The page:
About the University of Arkansas: As Arkansas’ flagship institution, the U of A offers an internationally competitive education in more than 200 academic programs. Founded in 1871, the U of A contributes more than $2.2 billion to the Arkansas economy through the teaching of new knowledge and skills, entrepreneurship and employment development, discovery through research and creative activity while providing training for professional disciplines. The Carnegie Foundation ranks the U of A among the few American colleges and universities with the highest level of research activity. US News and World Report ranks the U of A among the top public universities in the nation. Learn how the U of A is working to build a better world at Arkansas Research News.

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Chinese Xi and Russian Putin will meet next week in Central Asia (Russian state media) https://milwaukeecountyfirst.com/chinese-xi-and-russian-putin-will-meet-next-week-in-central-asia-russian-state-media/ Wed, 07 Sep 2022 13:56:00 +0000 https://milwaukeecountyfirst.com/chinese-xi-and-russian-putin-will-meet-next-week-in-central-asia-russian-state-media/ hong kong CNN — Chinese leader Xi Jinping and Russian President Vladimir Putin will meet on the sidelines of a summit in Uzbekistan next week, Russian envoy to Beijing Andrey Denisov told reporters on Wednesday, according to Russian news agency Tass. The scheduled meeting at the Shanghai Cooperation Organization (SCO) summit would be the first […]]]>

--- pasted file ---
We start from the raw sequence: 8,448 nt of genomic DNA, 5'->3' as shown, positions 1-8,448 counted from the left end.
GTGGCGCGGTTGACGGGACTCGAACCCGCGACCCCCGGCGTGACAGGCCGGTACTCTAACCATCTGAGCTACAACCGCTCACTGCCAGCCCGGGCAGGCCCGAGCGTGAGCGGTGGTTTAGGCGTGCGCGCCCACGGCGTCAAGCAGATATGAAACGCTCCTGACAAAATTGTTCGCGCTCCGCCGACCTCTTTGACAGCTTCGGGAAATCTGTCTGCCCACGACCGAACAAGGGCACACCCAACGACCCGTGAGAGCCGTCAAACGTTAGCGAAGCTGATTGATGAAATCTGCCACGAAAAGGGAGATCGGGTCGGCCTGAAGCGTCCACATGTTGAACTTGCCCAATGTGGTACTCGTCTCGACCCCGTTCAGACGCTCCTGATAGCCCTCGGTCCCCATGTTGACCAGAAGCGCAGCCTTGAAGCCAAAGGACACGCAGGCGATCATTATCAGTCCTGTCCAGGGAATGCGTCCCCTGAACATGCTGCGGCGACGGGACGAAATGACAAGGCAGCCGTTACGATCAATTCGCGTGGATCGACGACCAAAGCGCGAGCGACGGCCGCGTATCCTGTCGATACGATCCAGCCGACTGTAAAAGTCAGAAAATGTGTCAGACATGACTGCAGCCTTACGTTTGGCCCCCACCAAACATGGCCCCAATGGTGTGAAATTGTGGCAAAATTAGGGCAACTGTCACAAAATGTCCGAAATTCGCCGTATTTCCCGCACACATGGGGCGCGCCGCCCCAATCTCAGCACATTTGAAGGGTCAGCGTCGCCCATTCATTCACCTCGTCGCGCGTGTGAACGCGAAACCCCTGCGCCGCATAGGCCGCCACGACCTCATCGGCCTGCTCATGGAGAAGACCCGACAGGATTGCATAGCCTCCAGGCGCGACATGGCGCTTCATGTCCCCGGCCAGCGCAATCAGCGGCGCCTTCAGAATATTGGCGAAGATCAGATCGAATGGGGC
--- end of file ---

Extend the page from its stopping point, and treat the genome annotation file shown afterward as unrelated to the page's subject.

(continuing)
hong kong
CNN

Chinese leader Xi Jinping and Russian President Vladimir Putin will meet on the sidelines of a summit in Uzbekistan next week, Russian envoy to Beijing Andrey Denisov told reporters on Wednesday, according to Russian news agency Tass.

The scheduled meeting at the Shanghai Cooperation Organization (SCO) summit would be the first face-to-face between the two leaders, who have established a close relationship, since the Russian invasion of Ukraine earlier this year.

It would also be Xi’s first overseas trip since the early days of the coronavirus pandemic, and would come just weeks before a big political meeting in Beijing, where he is expected to break with tradition and take on a third term in office. cementing his role. as China’s most powerful leader for decades.

“This summit promises to be interesting, as it will be the first full-fledged summit since the pandemic,” Denisov said, according to Tass.

“I don’t mean that online summits are not full-fledged, but still, direct communication between leaders is a different quality of discussion… We are planning a serious and full-fledged meeting of our leaders with an order of the detailed day, that we are now working, in fact, with our Chinese partners,” the diplomat said.

China’s No. 3 Li Zhanshu, a member of the Communist Party of China’s Politburo Standing Committee, on Wednesday became the highest-ranking official to leave China since 2020, when he arrived in Vladivostok to attend the Eastern Economic Forum. Li was due to meet Putin on Wednesday, according to Tass.